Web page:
Pause for thought… Saving Music Lessons  

Susan Elkin asks where are the musicians of the future going to come from if we don’t catch them young?

If you are to become proficient on an orchestral instrument – horn or cello, say – you need to start young and stick at it. And that means lessons, encouragement and opportunities consistently over many years.

We hear a lot these days about cuts to school budgets and the lack of funding for music lessons. Only the children of parents who can, and do, are able to learn properly, we’re told.

Then there’s the publicity about the many schemes which offer classroom instrumental tuition, funded either by the schools themselves or via projects, charities, sponsors and the like. Typically – and I’ve encountered it in both primary and secondary schools – the students are enabled to learn either a string or a wind instrument for a year. Well, of course, that’s wonderful and much better than nothing, but what happens at the end of the year?

Occasionally there will be a child with stunning inborn talent who shines almost from the moment he or she blows or bows a note and makes exceptionally rapid progress. Someone will, almost certainly spot her or him and make sure that support is found to ensure the continuation of tuition, access to local ensembles and so on, maybe eventually into a career as a virtuoso instrumental musician.

But what about the other ten in the class who are moderately musical, quite enjoy what they’re doing and on balance would like to continue? In most cases, they won’t be able to unless a parent or someone else pays for lessons. And they’re the ones I worry about.

Given the right nurturing these are the people who will go on making amateur music all their lives thereby enhancing themselves and, probably, the communities they live and work in. One or two of them, if they’re determined and work hard enough could become rank and file professional players, music teachers, music therapists and the like – all very valuable contributions.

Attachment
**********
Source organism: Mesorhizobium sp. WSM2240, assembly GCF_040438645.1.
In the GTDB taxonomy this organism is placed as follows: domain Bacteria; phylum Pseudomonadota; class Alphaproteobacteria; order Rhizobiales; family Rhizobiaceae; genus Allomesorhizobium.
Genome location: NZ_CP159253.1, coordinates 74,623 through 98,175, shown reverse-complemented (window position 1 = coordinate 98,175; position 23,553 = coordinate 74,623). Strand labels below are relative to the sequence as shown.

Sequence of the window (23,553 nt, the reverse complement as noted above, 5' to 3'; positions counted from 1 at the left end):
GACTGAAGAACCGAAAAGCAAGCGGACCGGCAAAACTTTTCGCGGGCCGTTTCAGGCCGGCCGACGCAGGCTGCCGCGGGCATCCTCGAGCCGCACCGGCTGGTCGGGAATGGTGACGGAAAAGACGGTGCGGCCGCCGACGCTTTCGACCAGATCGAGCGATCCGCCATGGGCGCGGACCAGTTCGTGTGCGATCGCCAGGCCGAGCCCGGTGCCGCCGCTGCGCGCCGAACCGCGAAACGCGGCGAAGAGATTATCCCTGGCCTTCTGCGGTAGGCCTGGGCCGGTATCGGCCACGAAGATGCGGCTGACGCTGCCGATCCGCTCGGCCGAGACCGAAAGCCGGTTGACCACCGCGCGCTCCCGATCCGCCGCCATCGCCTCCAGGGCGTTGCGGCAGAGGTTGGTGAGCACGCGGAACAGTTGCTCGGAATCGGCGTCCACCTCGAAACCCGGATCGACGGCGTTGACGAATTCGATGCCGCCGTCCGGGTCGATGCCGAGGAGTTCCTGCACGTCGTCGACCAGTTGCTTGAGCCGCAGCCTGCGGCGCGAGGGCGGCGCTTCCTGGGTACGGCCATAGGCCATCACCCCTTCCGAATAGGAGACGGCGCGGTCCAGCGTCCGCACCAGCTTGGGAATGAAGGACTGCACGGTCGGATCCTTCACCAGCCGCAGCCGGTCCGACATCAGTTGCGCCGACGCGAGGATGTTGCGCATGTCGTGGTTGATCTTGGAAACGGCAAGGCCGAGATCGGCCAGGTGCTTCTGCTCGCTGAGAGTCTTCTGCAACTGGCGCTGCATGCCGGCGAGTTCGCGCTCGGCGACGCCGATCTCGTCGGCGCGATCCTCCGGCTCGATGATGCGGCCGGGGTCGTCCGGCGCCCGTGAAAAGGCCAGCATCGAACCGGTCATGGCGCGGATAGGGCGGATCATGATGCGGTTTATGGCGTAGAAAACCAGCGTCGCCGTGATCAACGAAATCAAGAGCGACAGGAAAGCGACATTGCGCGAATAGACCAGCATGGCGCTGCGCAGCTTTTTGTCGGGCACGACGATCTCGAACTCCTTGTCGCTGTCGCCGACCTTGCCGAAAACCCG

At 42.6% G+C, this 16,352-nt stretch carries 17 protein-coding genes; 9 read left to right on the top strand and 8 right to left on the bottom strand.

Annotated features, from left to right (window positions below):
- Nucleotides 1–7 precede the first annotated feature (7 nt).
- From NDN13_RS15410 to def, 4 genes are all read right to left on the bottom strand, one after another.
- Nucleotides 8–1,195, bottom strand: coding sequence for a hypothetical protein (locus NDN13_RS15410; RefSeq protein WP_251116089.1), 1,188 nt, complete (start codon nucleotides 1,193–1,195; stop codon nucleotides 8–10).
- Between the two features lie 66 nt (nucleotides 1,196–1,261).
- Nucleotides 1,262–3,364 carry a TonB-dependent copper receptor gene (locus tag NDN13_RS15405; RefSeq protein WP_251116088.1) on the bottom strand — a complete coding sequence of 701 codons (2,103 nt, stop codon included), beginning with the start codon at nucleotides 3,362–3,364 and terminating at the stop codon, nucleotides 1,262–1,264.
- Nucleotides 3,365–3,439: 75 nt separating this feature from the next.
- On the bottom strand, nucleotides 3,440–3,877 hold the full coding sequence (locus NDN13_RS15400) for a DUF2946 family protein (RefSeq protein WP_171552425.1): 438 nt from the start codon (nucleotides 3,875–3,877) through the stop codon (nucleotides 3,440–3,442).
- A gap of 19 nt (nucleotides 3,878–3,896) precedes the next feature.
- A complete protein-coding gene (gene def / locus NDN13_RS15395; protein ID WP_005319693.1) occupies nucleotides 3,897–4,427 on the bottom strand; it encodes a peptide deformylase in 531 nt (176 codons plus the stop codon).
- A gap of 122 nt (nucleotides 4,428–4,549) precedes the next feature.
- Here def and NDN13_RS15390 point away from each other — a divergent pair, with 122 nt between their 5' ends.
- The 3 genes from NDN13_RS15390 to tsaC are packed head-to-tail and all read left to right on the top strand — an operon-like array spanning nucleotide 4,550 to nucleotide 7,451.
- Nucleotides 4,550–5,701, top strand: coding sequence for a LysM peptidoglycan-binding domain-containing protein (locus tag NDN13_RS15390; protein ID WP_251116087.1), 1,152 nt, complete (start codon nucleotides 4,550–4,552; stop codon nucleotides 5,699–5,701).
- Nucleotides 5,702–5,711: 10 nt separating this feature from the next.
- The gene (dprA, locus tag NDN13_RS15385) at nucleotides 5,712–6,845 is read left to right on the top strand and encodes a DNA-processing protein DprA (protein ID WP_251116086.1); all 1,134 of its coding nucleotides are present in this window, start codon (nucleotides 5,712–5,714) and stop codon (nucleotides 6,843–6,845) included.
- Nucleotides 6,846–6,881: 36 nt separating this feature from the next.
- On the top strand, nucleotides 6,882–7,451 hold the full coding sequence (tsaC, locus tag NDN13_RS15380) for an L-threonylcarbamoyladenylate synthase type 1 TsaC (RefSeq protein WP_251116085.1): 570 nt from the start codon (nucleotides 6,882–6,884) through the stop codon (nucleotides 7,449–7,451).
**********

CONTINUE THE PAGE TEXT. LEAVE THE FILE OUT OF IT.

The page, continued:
As things now are, we’re in serious danger of losing most of these simply because they aren’t given the right opportunities during those crucial formative years.

I feel strongly about this because I was one of them. When I was seven, our teacher at Rathfern Road Junior Mixed School, London SE6, said “If anyone would like to learn to play the violin bring a note from home tomorrow”. Well that seemed an interesting idea, not least because I knew my father had played as a boy (soon afterwards he returned to it and became an acclaimed ceilidh band leader) so I took the letter from home and started in a group of about eight taught weekly by Mrs Clements. When I went to grammar school my father paid for one to one lessons until I was eighteen – lucky me. I am still playing today – two orchestras, string quartets and other things despite a longish gap during which I did mostly choral singing instead.

Now the point of this story is that I am a very indifferent player. Never could there have been the faintest chance of my doing it professionally. I did take the high level exams before I left school just scraping through them with the minimum marks. I am not talented but I was given the opportunities (a high spot, for example was playing in a one-off London Secondary Schools Symphony orchestra for The Creation conducted by David Willcocks). Because of that I have enjoyed a lifetime of music making and sung and played in lots of concerts over the years with paying audiences who claimed to have enjoyed the music.

What happens to girls and boys like me now? I don’t think it would have occurred to anyone that I should play the violin had it not been for that chance remark by our teacher which led to three years of free lessons. At that time, had I not been in a semi-independent London grammar school (on a free place because I’d passed the 11 plus) I would almost certainly have been able to continue with it free at secondary school too.

If children who have potential, as opposed to talent, are not developed then how are the symphony orchestras and pits for opera and musical theatre to be filled in the future? As it is, many of the players in most major British orchestras come from elsewhere in Europe or the far East – where, on the whole, they seem to be rather better at catching their young players at an early age and supporting them.

Of course, organisations such as National Youth Orchestra, National Children’s Orchestra and other national ensembles do their best and most of them have some funding for the support of the less well off. As do many county and other local youth orchestras. But how, if you don’t have the resources, do you reach the right standard to play in these groups? I contend that large numbers of children and young people are missing out and being missed.

And a year of exposure is not enough. We have to work out how to allow and encourage keen – selected or self-selected – children to stop being beginners and become players. That means thinking laterally and finding low budget strategies for getting more instrumentalists into schools to teach individuals and lead groups.

How many schools, for example, liaise with their local Salvation Army citadel? Wherever you find Salvationists you find good brass players. If there’s a drama school or university with performing arts courses nearby, are there any musical students who could come into school to help develop children with potential?

Or of course, head teachers and governors could simply look at their budgets and prioritise music which enhances lives and, a number of studies have shown, tends to improve progress in other subjects too. If some schools can do it then all schools could.